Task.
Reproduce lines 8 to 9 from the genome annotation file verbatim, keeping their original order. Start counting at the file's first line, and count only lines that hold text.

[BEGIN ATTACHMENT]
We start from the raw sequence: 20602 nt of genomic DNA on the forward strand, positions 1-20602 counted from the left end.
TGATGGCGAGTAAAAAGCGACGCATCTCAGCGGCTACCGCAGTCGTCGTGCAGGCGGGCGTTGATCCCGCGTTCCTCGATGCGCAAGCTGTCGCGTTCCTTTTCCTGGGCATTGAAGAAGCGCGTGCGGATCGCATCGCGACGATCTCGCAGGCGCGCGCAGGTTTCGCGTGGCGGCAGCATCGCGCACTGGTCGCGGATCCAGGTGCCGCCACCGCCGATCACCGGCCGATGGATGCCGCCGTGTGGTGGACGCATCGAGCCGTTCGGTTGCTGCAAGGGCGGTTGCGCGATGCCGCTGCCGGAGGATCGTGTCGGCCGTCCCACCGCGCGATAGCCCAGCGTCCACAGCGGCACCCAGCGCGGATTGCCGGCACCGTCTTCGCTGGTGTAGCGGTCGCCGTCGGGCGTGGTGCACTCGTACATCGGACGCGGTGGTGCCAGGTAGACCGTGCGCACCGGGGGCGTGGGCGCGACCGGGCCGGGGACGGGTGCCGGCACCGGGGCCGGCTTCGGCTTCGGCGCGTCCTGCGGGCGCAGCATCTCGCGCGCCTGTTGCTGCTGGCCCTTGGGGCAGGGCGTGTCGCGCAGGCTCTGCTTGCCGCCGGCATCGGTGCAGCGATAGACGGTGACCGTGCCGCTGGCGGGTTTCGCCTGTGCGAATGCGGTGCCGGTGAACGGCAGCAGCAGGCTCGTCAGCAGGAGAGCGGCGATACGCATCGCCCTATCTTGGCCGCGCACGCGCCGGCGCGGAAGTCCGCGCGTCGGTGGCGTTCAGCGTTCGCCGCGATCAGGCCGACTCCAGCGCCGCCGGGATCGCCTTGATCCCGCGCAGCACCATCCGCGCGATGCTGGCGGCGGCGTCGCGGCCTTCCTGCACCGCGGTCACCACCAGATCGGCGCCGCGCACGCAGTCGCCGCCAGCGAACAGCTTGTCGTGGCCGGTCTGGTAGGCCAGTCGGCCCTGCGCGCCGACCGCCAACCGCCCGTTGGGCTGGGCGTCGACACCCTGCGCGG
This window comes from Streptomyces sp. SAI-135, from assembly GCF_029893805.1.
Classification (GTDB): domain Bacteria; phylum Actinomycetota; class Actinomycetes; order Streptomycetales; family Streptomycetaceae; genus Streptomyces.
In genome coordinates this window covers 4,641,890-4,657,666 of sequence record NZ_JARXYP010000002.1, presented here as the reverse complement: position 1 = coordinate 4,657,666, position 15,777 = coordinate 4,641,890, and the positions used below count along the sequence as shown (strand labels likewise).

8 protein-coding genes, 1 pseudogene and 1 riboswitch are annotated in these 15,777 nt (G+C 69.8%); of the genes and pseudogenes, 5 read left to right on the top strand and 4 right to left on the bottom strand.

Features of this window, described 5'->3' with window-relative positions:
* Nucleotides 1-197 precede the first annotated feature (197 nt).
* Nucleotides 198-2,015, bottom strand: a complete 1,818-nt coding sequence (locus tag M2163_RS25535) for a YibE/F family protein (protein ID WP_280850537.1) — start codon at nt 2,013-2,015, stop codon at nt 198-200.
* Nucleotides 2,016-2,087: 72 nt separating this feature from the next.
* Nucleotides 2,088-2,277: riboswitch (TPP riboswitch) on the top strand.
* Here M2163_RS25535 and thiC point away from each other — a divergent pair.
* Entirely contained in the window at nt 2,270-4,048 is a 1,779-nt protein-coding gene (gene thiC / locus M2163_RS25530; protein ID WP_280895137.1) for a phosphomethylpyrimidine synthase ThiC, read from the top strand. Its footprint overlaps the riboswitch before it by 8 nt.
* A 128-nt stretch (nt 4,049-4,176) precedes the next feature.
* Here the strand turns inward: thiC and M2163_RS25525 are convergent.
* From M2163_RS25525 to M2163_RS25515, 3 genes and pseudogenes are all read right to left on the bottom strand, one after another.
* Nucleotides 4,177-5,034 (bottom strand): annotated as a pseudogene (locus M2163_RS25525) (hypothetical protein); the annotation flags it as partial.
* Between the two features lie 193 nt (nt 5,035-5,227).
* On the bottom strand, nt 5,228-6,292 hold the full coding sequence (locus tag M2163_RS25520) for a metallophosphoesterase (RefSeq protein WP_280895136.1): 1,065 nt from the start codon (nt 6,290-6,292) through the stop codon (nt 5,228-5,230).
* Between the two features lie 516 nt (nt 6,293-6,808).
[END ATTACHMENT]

* Nucleotides 1-197 precede the first annotated feature (197 nt).
* Nucleotides 198-2,015, bottom strand: a complete 1,818-nt coding sequence (locus tag M2163_RS25535) for a YibE/F family protein (protein ID WP_280850537.1) — start codon at nt 2,013-2,015, stop codon at nt 198-200.